Donor specific HLA alloantibodies (DSA) in liver transplantation

By: Peter Morris | Posted on: 8th April 2014

A conference was held with an invited faculty (predominantly from the USA) and sponsored by industry to discuss the impact of DSA in liver transplantation and this article reports their opinions.

It was agreed that the presence of DSA are recognised now to have a deleterious effect on outcome, particularly if HLA Class II antibodies, just as was the case for ABO incompatible liver transplants.. These deleterious effects include not only antibody mediated rejection but also bile duct strictures, vanishing bile duct syndrome, plasma cell hepatitis and accelerated fibrosis. The authors feel that there needs to be standardised testing for DSA as well as diagnostic criteria for both acute and chronic AMR. Just as in renal transplantation IgG DSA are likely to be more important than IgM but this still remains unknown.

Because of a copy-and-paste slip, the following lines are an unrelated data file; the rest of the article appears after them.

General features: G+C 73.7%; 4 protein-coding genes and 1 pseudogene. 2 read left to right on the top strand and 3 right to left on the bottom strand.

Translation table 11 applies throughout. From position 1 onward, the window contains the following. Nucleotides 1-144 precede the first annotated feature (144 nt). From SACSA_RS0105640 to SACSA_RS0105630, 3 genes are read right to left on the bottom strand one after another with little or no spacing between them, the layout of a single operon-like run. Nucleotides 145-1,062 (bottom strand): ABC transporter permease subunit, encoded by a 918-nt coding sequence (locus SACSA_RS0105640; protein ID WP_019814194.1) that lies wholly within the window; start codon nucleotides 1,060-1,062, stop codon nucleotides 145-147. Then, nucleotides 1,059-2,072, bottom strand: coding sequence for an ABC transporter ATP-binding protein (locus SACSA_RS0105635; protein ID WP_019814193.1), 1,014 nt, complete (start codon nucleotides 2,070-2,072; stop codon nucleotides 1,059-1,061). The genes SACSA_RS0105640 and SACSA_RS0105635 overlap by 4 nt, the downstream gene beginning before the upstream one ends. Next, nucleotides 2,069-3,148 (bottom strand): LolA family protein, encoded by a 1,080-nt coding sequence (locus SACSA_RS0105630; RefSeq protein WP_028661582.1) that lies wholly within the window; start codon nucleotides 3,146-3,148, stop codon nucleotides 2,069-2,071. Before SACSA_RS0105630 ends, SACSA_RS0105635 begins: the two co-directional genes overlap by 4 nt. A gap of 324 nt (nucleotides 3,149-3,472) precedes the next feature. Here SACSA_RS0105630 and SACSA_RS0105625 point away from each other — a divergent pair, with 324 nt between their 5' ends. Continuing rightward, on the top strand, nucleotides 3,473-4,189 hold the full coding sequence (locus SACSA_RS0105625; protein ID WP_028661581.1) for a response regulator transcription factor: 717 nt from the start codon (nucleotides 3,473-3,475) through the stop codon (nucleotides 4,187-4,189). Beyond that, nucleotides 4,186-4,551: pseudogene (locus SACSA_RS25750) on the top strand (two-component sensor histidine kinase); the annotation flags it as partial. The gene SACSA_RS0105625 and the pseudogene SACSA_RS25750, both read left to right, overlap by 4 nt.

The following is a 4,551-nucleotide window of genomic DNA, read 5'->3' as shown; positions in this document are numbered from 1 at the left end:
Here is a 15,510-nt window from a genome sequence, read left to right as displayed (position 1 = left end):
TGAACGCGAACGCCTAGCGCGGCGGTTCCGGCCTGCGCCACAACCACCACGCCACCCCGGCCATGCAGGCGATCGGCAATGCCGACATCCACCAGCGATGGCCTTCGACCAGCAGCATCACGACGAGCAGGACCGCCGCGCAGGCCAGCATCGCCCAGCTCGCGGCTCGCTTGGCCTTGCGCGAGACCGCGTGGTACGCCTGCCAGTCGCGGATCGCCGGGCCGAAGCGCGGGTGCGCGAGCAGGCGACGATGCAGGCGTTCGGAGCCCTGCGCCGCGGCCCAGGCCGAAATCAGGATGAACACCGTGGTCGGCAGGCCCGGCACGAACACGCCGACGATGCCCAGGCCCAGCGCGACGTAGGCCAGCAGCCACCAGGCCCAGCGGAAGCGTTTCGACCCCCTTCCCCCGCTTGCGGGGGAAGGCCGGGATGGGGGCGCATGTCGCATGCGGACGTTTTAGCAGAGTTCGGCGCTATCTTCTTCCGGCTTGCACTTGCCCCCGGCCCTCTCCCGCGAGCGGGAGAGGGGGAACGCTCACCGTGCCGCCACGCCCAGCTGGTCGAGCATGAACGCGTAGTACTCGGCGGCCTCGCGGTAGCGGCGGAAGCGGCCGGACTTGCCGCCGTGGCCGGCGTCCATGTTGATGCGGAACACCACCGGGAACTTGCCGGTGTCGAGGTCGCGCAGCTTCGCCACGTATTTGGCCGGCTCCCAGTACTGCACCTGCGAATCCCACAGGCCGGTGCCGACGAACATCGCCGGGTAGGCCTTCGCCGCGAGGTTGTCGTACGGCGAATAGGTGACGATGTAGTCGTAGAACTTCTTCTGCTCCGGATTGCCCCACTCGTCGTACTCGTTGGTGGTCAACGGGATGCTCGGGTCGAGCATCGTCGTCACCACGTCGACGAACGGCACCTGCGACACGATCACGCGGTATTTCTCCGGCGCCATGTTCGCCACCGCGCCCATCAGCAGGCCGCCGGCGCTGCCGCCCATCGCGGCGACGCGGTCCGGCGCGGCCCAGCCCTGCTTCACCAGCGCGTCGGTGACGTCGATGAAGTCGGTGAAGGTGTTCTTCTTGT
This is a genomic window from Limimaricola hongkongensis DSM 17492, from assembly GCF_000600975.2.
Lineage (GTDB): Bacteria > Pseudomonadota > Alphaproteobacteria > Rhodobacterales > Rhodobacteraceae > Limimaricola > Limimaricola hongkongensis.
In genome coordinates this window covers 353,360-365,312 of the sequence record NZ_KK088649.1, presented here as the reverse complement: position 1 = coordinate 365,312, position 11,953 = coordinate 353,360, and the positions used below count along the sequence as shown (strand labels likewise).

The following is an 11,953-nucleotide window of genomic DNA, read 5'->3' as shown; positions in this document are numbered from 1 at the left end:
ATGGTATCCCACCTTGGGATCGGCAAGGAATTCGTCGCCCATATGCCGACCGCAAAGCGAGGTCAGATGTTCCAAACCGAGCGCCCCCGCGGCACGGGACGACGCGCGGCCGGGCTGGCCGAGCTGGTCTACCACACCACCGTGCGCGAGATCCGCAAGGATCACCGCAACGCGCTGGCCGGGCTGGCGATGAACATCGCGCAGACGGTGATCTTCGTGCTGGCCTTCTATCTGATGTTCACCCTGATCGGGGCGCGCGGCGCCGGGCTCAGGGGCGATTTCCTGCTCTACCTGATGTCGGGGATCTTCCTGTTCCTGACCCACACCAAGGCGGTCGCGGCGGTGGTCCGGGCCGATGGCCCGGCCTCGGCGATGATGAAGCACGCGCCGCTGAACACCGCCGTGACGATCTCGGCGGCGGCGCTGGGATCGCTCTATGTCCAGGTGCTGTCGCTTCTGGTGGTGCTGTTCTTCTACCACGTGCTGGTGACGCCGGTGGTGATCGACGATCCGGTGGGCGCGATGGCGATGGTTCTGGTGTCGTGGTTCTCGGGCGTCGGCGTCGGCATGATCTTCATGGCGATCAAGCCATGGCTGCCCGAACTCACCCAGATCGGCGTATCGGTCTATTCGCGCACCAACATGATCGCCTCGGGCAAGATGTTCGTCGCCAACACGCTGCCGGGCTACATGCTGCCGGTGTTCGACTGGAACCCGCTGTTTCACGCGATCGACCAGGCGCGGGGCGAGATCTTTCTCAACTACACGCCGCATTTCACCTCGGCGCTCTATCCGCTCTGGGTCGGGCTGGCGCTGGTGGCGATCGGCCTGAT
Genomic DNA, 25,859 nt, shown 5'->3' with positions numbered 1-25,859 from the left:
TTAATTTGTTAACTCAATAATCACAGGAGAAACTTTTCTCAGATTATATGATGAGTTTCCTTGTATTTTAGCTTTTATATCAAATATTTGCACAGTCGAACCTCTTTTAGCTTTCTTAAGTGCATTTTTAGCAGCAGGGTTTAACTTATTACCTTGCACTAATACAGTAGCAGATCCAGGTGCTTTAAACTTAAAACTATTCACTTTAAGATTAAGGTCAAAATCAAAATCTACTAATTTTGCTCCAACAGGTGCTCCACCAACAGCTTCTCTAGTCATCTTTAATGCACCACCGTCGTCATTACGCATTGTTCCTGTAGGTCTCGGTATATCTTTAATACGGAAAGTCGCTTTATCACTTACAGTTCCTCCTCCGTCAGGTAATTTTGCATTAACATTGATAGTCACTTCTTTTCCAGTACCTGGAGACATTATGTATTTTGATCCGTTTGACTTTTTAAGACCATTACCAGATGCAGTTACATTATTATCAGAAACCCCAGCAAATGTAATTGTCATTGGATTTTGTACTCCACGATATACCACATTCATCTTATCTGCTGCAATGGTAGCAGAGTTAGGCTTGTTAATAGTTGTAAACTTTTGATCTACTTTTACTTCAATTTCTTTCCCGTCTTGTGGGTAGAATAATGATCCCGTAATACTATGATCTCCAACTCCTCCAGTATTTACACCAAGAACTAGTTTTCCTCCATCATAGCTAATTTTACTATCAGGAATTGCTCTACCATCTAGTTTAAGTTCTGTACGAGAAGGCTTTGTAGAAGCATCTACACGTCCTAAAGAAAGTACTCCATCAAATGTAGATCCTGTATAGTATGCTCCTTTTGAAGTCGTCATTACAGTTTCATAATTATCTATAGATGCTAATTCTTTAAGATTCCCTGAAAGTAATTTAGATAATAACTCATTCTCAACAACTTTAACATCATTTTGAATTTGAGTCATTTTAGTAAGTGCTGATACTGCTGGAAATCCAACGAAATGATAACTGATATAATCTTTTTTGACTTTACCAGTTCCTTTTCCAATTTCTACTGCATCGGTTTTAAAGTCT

Overall this is a relatively good summary of current opinion, even if rather parochial. Indeed many key references are not cited. But it is opinion and therefore of limited value as evidence and I would like to see a good systematic review on this topic.

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